Dexedrine Addiction And Treatment Options
Dexedrine is a brand of dextroamphetamine, a stimulant amphetamine medication typically used to treat ADHD. The U.S. National Library of Medicine explains, Dexedrine “works by changing the amounts of certain natural substances in the brain.”
Dexedrine produces feelings of calm and relaxation by slowing certain body functions, and thus can be effective in treating conditions like ADHD. However, the same chemical reactions that make the drug an effective treatment are also what makes it a target of abuse, and subsequent addiction.
Many people don’t realize that when they abuse prescriptions they may be at risk of developing addiction or physical dependence. Yet Dexedrine abuse can develop into a substance use disorder (addiction) and physical dependence, especially if you abuse the drug on a regular basis. With the proper treatment, you can overcome your addiction or dependence issues, and learn to live life without reliance on stimulants like Dexedrine.
Dexedrine Abuse And Addiction
People with ADHD often have troubles concentrating or narrowing their focus, so Dexedrine produces feelings of calm and relaxation to help them hone their energy and attention. This helps people be more productive, or increases their sense of awareness and often improves performance in certain tasks, such as at school or work.
This is perhaps why Dexedrine, like many amphetamines, are highly abused. Many people may abuse it because they believe it will increase their success rate in things like tests and competitions.
People perceive that their brain functions better while on the drug, and begin taking it more frequently or in higher doses than prescribed—abusing the drug. With time, abuse turns to addiction when your mind believes it needs the drug in order to function.
Abuse can also lead to dependence, a physical process. If you become dependent on Dexedrine, your body becomes reliant on the drug to function.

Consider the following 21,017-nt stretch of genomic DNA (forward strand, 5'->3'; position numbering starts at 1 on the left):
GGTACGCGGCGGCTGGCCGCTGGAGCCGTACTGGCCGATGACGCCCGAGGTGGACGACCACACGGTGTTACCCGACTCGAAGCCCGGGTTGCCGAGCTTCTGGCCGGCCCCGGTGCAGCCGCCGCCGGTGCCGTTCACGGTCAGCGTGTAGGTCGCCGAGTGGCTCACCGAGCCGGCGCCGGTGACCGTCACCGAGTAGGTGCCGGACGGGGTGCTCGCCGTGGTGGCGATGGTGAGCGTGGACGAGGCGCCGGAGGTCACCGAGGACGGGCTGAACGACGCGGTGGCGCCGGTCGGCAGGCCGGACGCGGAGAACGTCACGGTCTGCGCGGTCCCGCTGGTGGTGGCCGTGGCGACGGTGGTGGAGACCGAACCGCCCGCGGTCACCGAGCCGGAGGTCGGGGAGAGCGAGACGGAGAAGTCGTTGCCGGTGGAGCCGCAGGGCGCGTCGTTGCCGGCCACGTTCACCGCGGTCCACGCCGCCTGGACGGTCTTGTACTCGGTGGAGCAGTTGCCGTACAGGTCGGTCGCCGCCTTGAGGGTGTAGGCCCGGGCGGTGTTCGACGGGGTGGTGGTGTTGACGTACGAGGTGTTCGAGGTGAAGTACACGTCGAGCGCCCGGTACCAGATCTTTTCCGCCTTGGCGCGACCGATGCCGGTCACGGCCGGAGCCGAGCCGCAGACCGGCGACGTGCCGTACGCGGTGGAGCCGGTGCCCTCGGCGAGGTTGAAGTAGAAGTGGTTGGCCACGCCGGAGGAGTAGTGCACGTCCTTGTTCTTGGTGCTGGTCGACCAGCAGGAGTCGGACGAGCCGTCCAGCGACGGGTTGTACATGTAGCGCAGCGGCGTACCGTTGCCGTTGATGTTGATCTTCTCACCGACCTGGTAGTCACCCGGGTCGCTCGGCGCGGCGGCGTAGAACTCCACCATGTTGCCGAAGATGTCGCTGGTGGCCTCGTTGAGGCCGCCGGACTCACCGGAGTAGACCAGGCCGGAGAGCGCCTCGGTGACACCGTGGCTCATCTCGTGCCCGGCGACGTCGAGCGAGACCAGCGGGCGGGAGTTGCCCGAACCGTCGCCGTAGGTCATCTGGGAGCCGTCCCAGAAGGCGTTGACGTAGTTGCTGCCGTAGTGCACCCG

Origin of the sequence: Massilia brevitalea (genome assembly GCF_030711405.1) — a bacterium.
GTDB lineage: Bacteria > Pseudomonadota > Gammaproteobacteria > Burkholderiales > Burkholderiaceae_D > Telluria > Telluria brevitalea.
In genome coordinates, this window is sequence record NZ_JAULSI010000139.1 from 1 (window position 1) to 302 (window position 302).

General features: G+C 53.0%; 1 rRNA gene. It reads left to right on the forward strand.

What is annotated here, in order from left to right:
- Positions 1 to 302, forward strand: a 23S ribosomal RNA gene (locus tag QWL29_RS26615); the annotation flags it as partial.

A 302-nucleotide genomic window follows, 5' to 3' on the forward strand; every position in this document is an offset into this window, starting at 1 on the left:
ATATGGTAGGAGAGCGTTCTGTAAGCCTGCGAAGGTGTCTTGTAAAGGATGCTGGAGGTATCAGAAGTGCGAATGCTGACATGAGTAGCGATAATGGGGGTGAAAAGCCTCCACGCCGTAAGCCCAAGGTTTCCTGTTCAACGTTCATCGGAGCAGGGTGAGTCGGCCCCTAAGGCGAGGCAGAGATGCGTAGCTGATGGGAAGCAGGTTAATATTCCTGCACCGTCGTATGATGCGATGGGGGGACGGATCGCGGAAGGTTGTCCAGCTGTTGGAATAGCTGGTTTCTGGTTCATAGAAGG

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Does Dexedrine Cause Withdrawal?
Dexedrine can cause physical dependence, so it may lead to withdrawal symptoms.
Some Dexedrine withdrawal symptoms include the following:
- Disruption to sleep patterns
- Extreme fatigue
- Increased hunger
If you have abused Dexedrine for an extended period of time and your body is reliant on it, trying to abruptly stop taking the drug may lead to these and other symptoms. Once your body has become dependent on a drug, the best way to overcome dependence is detoxification.
Detoxification, or detox, is the process that allows your body to flush the drug out of your system so you can restore physical health and move on with treatment. Detox is often the first step in treatment for many addicted to Dexedrine. If withdrawal symptoms become uncomfortable, medication may be available to help with cravings or reduce discomfort.
What Are The Side Effects Of Dexedrine?
Dexedrine, like most stimulants, may cause immediate side effects, such as euphoria, increased blood pressure, heart rate, and body temperature, and a decrease in sleep and in appetite.
Prolonged abuse of the drug may lead to other, more adverse effects to your health, such as:
- (In high doses) heart troubles
- Risk of stroke
The National Institute on Drug Abuse (NIDA) explains, “addiction to stimulants is also a very real consideration for anyone taking them without medical supervision.” In other words, anyone taking Dexedrine not as prescribed is at risk of developing addiction or dependence to it.
Stimulant Abuse In The U.S.